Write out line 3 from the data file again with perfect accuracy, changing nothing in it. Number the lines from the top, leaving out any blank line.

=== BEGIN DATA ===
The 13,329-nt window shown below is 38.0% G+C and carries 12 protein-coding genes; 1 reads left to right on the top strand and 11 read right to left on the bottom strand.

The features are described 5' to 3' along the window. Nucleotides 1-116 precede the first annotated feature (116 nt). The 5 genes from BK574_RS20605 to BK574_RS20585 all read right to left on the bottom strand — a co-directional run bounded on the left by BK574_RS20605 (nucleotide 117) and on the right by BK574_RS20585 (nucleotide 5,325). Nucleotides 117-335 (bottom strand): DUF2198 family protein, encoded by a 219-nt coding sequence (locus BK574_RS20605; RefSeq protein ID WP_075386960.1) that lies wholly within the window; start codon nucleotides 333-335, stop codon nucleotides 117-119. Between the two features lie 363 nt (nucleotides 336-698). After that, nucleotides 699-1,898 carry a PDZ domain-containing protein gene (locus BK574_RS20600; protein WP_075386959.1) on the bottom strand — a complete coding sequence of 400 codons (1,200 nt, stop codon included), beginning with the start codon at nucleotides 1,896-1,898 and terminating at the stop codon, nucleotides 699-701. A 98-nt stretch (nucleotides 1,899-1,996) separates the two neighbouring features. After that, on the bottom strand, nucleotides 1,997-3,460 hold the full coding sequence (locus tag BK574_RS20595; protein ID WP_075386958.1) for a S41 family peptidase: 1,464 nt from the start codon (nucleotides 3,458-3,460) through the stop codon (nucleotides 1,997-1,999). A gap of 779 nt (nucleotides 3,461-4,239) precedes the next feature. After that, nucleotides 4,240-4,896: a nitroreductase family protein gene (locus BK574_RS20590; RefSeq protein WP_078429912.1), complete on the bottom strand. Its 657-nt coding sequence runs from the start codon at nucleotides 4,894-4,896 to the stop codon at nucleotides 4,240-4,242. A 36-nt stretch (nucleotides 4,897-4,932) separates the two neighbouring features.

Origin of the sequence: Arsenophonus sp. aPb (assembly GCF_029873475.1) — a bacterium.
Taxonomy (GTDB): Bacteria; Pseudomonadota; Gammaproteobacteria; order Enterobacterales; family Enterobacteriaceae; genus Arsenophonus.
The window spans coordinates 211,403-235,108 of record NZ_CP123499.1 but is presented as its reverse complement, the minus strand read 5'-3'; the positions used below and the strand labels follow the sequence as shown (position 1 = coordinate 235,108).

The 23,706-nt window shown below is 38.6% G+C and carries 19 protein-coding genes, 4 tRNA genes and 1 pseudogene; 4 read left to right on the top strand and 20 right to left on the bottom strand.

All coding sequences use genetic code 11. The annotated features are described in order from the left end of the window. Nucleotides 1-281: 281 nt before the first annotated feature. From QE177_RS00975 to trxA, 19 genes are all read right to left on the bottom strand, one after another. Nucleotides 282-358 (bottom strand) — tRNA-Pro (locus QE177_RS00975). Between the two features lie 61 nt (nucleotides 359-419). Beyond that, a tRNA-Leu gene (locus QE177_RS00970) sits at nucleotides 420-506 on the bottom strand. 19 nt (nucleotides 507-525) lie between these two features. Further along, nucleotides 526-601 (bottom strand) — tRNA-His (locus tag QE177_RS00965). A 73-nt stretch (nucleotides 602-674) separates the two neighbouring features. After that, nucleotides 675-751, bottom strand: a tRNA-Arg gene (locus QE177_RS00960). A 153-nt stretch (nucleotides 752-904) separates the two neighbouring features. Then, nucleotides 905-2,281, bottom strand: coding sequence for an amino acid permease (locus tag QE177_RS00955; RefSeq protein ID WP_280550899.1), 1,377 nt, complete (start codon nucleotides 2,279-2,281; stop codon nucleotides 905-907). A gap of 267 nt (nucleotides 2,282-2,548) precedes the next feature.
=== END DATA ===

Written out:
Origin of the sequence: Arsenophonus sp. aPb (assembly GCF_029873475.1) — a bacterium.